As a kid in middle school I was able to piece together in my mind a good enough map of the city to figure out how to make it from the Academy to the Beach, to follow the Great Highway, then take Sloat to Ocean, and finally home. Having never done it, the challenge and spur-of-the-moment decision made it all the more exciting and increased the feeling of accomplishment. Similarly when I was able to talk my teachers into letting me stay on in the Park when we were done at the Arboretum, and get myself home. My knowledge and ability to navigate the Park, or the MUNI bus lines even if I got lost to still figure out the way, was nice.

6. Biking to Redstone

The sheer insanity of biking from Carbondale to Redstone on the side of the highway, by myself, age 14, is astounding to me. It was uphill! (But at least I got to coast back.) Sense of accomplishment, going the extra mile. Similarly on Wilderness, my willingness to keep working on the drainage project while others rested, that Boxer mentality, gave me a sense of pride and I enjoyed showing off that I could do what others couldn’t.

7. My Columbus Lesson

Getting high school students at MAUHS to ‘click’ and to tackle the biggest questions History has to offer on relativistic versus absolute ethics, all while analyzing a primary source and having a Socratic discussion was pretty awesome. I felt like I had ‘arrived’ as a teacher.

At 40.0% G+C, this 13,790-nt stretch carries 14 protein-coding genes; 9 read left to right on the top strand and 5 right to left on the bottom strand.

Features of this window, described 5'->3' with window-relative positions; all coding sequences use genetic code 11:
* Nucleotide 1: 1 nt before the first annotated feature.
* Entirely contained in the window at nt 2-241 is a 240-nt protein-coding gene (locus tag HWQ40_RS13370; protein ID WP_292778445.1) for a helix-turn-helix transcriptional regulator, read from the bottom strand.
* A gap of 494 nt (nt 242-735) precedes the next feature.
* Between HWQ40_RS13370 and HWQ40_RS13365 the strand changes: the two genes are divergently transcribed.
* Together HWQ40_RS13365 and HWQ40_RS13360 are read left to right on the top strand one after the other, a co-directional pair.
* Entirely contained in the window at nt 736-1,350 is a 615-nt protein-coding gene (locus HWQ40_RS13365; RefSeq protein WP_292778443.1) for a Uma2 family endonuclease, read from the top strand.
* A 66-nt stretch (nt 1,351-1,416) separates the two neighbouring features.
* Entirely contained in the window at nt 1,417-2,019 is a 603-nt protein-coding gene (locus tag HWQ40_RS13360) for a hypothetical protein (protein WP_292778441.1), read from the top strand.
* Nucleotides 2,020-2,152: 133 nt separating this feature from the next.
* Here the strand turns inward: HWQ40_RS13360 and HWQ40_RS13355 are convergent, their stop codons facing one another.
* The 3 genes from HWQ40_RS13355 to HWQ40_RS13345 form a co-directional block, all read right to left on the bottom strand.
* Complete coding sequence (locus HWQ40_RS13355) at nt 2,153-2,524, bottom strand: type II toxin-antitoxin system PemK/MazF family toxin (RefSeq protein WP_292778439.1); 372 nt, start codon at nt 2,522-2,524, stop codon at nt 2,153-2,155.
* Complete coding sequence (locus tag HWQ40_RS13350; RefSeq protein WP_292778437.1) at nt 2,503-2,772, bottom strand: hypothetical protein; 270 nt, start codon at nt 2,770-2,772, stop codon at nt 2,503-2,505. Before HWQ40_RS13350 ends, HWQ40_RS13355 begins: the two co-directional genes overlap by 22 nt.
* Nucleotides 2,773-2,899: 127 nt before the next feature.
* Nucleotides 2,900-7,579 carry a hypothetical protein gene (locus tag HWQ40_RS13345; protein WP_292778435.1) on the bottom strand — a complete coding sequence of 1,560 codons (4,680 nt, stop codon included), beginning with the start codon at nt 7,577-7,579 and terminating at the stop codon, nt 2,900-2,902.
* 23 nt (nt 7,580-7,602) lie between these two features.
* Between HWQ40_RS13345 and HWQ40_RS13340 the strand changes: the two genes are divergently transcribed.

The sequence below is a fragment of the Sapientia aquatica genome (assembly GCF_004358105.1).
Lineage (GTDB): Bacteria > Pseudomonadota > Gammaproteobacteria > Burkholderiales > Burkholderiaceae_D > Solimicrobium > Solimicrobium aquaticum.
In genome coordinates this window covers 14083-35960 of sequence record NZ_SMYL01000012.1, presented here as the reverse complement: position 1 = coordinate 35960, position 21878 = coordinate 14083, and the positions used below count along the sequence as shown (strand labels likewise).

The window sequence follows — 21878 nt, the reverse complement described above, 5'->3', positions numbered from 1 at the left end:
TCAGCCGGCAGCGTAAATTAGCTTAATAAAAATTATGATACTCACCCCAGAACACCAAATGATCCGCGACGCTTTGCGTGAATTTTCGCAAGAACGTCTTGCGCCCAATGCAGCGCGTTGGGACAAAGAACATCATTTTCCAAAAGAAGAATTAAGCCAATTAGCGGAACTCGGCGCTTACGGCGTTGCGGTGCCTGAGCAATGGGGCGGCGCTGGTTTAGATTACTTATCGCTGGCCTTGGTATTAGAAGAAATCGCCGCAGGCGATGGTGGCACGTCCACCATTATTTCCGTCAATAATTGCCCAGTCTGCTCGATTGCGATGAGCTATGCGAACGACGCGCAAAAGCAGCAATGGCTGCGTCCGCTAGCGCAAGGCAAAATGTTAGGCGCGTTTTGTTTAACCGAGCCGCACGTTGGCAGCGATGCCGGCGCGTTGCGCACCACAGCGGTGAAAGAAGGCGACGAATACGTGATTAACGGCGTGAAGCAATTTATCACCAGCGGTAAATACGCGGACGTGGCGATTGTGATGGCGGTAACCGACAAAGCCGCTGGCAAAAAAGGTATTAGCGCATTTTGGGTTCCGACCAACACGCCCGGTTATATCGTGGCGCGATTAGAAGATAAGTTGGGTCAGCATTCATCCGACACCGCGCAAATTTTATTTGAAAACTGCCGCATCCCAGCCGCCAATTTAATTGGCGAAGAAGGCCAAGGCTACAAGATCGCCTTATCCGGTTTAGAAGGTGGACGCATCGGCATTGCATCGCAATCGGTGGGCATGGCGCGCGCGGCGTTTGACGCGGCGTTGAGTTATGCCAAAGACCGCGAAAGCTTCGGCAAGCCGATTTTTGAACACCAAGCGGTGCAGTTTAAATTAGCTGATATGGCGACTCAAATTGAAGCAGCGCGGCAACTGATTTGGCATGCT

Some observations:

1) Hiking / Biking. I eschew physical exertion, most notably the gym. But I really do love taking long rambling walks, and when I was younger loved to bike. 

2) Nature. The first two happy memories I could think of were both topical. Golden Gate Park also played a role - long my favorite San Francisco destination.

3) These aren't jobs. Hiking and biking around in nature is not a paid position. Which, frankly, is rather disappointing. I wish I could spend my days wandering the City of San Francisco, driving to Marin, hiking through the woods, or exploring a park. In part this reminded me of why I got into teaching in the first place: time off for good behavior.

4) The last time I could think of when I was happy was at least four years ago, which isn't a great sign.

As it happens everything else in the book pointed to politics, which is not a huge surprise. The overriding issue was that while these moments were my happiest, they were weren't what I wanted to do. I feel a strong urge to solve the world's problems and help people. To use the example of the monastery, even when I was there, and quite happy, I couldn't shake the nagging feeling that my time would be better served working on something other than myself.